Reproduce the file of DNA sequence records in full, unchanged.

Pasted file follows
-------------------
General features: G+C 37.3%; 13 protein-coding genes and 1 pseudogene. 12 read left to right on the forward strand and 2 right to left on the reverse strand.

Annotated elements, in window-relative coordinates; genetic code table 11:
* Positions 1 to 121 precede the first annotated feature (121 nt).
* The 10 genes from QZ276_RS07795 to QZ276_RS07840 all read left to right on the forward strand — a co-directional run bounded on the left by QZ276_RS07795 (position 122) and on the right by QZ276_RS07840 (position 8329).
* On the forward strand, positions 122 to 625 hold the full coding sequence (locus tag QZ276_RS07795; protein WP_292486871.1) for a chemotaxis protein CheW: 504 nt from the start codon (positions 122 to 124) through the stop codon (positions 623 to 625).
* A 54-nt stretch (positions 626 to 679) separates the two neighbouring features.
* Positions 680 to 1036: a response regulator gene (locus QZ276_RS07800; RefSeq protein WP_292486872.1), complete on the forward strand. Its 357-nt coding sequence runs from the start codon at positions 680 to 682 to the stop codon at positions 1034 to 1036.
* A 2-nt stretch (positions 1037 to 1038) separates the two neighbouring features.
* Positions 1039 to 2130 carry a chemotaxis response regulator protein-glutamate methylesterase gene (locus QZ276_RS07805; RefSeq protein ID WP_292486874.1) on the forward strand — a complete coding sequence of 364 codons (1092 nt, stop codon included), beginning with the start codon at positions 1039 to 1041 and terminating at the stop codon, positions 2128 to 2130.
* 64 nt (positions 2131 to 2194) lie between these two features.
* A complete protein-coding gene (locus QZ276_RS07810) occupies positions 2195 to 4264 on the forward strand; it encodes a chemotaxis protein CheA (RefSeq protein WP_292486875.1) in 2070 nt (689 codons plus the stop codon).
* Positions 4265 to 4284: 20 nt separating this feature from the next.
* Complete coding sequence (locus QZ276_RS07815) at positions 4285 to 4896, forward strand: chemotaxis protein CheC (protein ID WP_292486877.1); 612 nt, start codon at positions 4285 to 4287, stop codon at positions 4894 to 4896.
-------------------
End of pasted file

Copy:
General features: G+C 37.3%; 13 protein-coding genes and 1 pseudogene. 12 read left to right on the forward strand and 2 right to left on the reverse strand.

Annotated elements, in window-relative coordinates; genetic code table 11:
* Positions 1 to 121 precede the first annotated feature (121 nt).
* The 10 genes from QZ276_RS07795 to QZ276_RS07840 all read left to right on the forward strand — a co-directional run bounded on the left by QZ276_RS07795 (position 122) and on the right by QZ276_RS07840 (position 8329).
* On the forward strand, positions 122 to 625 hold the full coding sequence (locus tag QZ276_RS07795; protein WP_292486871.1) for a chemotaxis protein CheW: 504 nt from the start codon (positions 122 to 124) through the stop codon (positions 623 to 625).
* A 54-nt stretch (positions 626 to 679) separates the two neighbouring features.
* Positions 680 to 1036: a response regulator gene (locus QZ276_RS07800; RefSeq protein WP_292486872.1), complete on the forward strand. Its 357-nt coding sequence runs from the start codon at positions 680 to 682 to the stop codon at positions 1034 to 1036.
* A 2-nt stretch (positions 1037 to 1038) separates the two neighbouring features.
* Positions 1039 to 2130 carry a chemotaxis response regulator protein-glutamate methylesterase gene (locus QZ276_RS07805; RefSeq protein ID WP_292486874.1) on the forward strand — a complete coding sequence of 364 codons (1092 nt, stop codon included), beginning with the start codon at positions 1039 to 1041 and terminating at the stop codon, positions 2128 to 2130.
* 64 nt (positions 2131 to 2194) lie between these two features.
* A complete protein-coding gene (locus QZ276_RS07810) occupies positions 2195 to 4264 on the forward strand; it encodes a chemotaxis protein CheA (RefSeq protein WP_292486875.1) in 2070 nt (689 codons plus the stop codon).
* Positions 4265 to 4284: 20 nt separating this feature from the next.
* Complete coding sequence (locus QZ276_RS07815) at positions 4285 to 4896, forward strand: chemotaxis protein CheC (protein ID WP_292486877.1); 612 nt, start codon at positions 4285 to 4287, stop codon at positions 4894 to 4896.